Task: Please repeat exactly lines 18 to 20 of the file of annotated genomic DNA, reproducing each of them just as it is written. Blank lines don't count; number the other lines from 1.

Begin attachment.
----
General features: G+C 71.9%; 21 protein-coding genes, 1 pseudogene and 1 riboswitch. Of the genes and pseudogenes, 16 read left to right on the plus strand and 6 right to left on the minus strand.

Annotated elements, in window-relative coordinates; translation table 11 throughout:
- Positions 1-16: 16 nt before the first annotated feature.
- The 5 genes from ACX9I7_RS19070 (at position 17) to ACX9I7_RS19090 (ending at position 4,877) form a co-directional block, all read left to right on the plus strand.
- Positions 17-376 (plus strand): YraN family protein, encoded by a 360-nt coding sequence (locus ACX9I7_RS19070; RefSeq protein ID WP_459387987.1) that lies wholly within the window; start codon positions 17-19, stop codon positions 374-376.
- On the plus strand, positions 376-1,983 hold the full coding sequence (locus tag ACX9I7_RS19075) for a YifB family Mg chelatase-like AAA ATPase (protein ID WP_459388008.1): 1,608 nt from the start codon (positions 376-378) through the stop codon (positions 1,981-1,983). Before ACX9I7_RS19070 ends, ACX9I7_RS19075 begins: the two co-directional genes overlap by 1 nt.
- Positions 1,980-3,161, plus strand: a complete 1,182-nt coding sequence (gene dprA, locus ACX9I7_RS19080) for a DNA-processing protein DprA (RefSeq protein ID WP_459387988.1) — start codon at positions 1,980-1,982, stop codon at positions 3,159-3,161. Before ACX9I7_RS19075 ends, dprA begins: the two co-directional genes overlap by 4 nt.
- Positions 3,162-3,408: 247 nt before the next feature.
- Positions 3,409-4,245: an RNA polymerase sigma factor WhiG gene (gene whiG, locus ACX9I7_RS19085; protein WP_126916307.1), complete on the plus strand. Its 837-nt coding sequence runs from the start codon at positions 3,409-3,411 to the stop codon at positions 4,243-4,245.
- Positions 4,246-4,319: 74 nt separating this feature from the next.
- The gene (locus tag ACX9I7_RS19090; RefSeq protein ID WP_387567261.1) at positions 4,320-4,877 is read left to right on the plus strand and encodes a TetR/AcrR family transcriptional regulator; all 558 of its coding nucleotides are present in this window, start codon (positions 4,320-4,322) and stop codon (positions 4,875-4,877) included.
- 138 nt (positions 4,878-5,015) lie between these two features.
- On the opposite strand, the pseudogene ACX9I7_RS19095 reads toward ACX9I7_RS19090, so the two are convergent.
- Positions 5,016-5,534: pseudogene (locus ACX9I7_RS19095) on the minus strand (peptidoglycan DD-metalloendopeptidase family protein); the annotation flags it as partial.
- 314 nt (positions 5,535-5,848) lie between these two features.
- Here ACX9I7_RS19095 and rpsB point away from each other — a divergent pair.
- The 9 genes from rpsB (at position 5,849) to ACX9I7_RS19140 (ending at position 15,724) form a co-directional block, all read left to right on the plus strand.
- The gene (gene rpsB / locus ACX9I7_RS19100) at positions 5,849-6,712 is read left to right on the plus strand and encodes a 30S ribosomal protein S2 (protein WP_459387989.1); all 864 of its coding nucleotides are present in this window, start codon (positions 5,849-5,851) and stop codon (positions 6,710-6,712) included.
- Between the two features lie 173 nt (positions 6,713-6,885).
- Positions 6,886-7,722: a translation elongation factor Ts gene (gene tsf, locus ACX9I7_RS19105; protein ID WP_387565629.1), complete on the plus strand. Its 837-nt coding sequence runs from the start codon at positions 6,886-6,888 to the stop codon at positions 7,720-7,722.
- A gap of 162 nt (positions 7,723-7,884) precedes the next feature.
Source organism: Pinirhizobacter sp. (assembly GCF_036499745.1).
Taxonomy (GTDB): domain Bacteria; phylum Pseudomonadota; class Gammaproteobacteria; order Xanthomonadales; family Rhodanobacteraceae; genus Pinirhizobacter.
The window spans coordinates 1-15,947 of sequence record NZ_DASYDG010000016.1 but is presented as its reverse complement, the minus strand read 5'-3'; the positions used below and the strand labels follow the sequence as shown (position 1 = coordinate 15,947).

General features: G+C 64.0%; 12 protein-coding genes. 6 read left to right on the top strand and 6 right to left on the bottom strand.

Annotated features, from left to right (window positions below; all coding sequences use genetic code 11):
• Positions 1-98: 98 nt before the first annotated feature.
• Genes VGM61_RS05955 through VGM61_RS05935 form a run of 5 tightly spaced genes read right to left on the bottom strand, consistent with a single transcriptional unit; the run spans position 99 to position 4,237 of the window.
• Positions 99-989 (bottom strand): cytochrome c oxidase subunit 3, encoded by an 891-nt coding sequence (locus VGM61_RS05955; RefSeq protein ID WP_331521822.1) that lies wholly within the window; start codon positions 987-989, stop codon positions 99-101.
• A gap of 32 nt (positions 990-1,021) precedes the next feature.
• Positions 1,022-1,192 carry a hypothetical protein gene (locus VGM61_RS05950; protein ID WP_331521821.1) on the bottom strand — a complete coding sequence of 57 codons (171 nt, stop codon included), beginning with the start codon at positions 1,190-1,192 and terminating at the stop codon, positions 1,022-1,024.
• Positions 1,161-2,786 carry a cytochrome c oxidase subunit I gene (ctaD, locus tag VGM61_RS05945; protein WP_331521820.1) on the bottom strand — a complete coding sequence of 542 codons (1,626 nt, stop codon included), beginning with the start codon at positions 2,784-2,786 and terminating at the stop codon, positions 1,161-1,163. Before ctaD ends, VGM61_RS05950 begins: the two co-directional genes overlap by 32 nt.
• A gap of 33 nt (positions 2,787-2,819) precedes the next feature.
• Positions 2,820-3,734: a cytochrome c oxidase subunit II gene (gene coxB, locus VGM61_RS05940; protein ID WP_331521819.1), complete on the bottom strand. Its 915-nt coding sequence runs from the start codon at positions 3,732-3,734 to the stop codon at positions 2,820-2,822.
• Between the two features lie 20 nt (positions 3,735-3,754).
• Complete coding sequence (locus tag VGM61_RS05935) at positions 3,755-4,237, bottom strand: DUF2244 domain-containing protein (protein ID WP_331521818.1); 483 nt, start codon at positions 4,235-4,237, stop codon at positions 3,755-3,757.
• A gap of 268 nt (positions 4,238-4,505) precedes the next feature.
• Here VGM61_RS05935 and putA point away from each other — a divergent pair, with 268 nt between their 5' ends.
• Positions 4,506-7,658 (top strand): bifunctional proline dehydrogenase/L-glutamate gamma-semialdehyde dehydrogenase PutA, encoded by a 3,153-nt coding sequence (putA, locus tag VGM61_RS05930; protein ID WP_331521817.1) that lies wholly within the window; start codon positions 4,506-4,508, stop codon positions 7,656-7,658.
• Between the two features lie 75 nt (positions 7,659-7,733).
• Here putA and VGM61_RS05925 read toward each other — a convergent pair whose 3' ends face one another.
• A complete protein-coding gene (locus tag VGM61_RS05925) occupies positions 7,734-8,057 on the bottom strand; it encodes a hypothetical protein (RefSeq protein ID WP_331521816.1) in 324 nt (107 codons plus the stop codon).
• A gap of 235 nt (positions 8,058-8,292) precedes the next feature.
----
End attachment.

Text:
- The gene (gene rpsB / locus ACX9I7_RS19100) at positions 5,849-6,712 is read left to right on the plus strand and encodes a 30S ribosomal protein S2 (protein WP_459387989.1); all 864 of its coding nucleotides are present in this window, start codon (positions 5,849-5,851) and stop codon (positions 6,710-6,712) included.
- Between the two features lie 173 nt (positions 6,713-6,885).
- Positions 6,886-7,722: a translation elongation factor Ts gene (gene tsf, locus ACX9I7_RS19105; protein ID WP_387565629.1), complete on the plus strand. Its 837-nt coding sequence runs from the start codon at positions 6,886-6,888 to the stop codon at positions 7,720-7,722.